“Facing the possibility of never playing the game again is one of the scariest things I’ve ever been confronted with. I’ve dealt with the death of a parent, my own mental health battles and other hurdles in life, but none of that seems as difficult as the thought of never again playing the very game that got me through those events.
In March of this year I was in a car accident that gave me my sixth concussion and severe whiplash that seems to only get worse as the months go by. Four weeks after that, I had knee surgery to replace my torn ACL from a prior hockey injury. I thought the year recovery period from surgery would give my body the time it needed to heal, but so far that hasn’t been the case.
Every day I wake up hoping that I’ll be able to turn my head without the feeling of knives slicing my neck. I hope I’ll be able to do regular activities and maybe even workout without being overcome with dizziness. I pray I’ll make it through the day without a migraine or getting a panic attack from the anxiety. Then, I go to bed hoping that it’ll all go away so I can finally sleep. It hasn’t happened yet.
The one thing I want to do to deal with both the physical and emotional pain is play hockey. I want to be standing in my crease, stopping pucks and feeling a part of something again with my teammates. I want to be in control. I want to play the game that’s helped me be who I am today. The thought of never having that again because of these injuries not healing or the risk of another concussion being too high is harder to deal with than the pain I’m in every day.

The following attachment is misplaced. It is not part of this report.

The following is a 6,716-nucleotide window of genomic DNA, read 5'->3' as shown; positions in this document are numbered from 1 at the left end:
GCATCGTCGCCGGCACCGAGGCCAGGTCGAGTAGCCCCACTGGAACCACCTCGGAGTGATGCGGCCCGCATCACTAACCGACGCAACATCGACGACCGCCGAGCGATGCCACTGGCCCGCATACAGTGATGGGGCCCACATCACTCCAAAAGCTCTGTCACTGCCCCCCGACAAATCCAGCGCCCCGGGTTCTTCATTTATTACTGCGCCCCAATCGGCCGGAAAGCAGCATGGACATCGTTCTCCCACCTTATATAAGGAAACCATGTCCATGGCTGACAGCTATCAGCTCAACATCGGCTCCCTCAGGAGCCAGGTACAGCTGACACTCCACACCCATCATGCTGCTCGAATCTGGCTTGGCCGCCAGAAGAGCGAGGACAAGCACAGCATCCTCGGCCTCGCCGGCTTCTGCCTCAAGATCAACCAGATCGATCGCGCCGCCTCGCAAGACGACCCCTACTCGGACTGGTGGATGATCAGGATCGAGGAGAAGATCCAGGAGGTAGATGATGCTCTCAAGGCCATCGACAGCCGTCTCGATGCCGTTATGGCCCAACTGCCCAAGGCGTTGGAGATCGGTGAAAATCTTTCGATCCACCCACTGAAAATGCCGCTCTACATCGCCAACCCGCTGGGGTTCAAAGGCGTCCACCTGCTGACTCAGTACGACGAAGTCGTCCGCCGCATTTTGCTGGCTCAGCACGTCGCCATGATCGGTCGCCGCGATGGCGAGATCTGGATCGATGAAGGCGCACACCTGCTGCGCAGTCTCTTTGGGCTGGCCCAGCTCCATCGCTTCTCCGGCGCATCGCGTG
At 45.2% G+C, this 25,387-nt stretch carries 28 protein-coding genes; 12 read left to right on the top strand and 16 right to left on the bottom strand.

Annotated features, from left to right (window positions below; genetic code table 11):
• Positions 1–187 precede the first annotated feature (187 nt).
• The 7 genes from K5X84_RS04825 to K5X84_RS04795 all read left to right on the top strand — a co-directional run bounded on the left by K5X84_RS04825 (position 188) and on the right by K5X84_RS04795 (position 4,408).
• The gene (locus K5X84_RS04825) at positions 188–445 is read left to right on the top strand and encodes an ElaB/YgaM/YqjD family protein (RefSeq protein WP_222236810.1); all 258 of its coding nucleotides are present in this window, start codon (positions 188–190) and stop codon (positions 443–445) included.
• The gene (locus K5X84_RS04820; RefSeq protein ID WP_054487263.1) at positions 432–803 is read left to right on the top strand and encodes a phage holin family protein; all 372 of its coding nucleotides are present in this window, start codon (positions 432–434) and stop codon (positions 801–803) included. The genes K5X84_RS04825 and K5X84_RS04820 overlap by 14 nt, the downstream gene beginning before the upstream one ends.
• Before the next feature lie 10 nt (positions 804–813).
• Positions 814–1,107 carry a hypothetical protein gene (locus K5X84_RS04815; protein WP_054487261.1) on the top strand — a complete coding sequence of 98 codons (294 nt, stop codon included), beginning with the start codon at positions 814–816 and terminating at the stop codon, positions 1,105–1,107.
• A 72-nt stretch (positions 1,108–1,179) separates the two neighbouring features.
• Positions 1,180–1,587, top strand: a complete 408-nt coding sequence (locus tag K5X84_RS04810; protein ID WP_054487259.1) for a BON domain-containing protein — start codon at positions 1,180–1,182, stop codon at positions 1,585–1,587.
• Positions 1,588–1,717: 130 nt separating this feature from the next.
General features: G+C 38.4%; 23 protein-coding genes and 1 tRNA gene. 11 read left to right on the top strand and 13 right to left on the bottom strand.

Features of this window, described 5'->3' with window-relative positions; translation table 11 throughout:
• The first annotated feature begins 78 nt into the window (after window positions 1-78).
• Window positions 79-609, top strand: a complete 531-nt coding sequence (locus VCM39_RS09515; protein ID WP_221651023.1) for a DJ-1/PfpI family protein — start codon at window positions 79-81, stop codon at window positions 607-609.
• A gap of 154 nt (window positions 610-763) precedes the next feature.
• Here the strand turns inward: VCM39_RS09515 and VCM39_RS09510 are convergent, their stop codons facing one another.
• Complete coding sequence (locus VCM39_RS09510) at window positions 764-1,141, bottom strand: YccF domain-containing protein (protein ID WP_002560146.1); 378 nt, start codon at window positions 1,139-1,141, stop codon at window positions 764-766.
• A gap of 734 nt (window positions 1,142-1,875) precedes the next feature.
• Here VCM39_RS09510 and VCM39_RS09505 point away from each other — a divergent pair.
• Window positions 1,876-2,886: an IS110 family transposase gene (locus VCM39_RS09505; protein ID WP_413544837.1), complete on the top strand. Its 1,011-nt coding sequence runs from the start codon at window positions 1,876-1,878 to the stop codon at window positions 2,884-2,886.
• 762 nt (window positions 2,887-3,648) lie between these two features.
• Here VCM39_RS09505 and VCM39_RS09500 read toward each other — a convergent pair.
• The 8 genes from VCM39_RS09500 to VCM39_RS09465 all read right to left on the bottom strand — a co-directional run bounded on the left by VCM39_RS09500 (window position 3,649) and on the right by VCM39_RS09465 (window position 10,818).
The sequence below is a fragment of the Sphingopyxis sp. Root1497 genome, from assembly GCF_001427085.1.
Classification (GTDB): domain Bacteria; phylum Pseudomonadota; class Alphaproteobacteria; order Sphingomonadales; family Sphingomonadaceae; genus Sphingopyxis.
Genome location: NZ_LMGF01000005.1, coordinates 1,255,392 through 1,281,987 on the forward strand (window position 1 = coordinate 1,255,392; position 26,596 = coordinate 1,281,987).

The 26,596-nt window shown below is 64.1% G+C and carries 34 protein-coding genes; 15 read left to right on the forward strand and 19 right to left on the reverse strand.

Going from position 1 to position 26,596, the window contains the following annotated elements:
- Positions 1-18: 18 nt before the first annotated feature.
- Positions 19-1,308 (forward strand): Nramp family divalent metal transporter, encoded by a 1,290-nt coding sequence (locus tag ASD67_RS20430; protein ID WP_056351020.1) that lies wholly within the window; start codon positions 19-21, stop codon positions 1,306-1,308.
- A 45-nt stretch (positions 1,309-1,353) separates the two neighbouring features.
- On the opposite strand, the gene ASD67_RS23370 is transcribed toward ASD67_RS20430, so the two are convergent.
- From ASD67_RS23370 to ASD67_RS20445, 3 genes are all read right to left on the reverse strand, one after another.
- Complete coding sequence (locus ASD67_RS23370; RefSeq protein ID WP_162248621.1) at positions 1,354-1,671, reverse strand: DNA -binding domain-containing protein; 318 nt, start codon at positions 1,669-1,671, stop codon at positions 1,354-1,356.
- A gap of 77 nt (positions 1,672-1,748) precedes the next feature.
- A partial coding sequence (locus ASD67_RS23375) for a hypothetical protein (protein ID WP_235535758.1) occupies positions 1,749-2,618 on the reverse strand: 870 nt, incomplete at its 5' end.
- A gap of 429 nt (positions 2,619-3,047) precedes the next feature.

Hockey has been my constant. It’s always been there for me. I have my best friends because of it. I have the man I love because of it. I have my career because of it. I have an identity because of it. I have my life because of it.
Some people may see the easy solution to everything as giving up playing—that’s not a solution for me. That’s an ending that I’m not ready to write yet. Sometimes the game gives us so much, and we give the game so much that not having it is as dangerous as what it could do to us if we keep playing.
Imagine not having the very thing that gets you out of bed every day, or the thing that makes you feel like you. Imagine not having the very thing that keeps you sane. Now try to tell me to give up hockey, because that’s what hockey is for me.
Through everything, I’m reminded of the power of hockey and how much it’s given to people. It’s not just a game. It’s a safe haven. I don’t know if I’ll ever be able to return to my safe haven again, but I can tell you that I won’t stop fighting to return to it.” – Kyla Lane | Goalie | NCHL | Edmonton, AB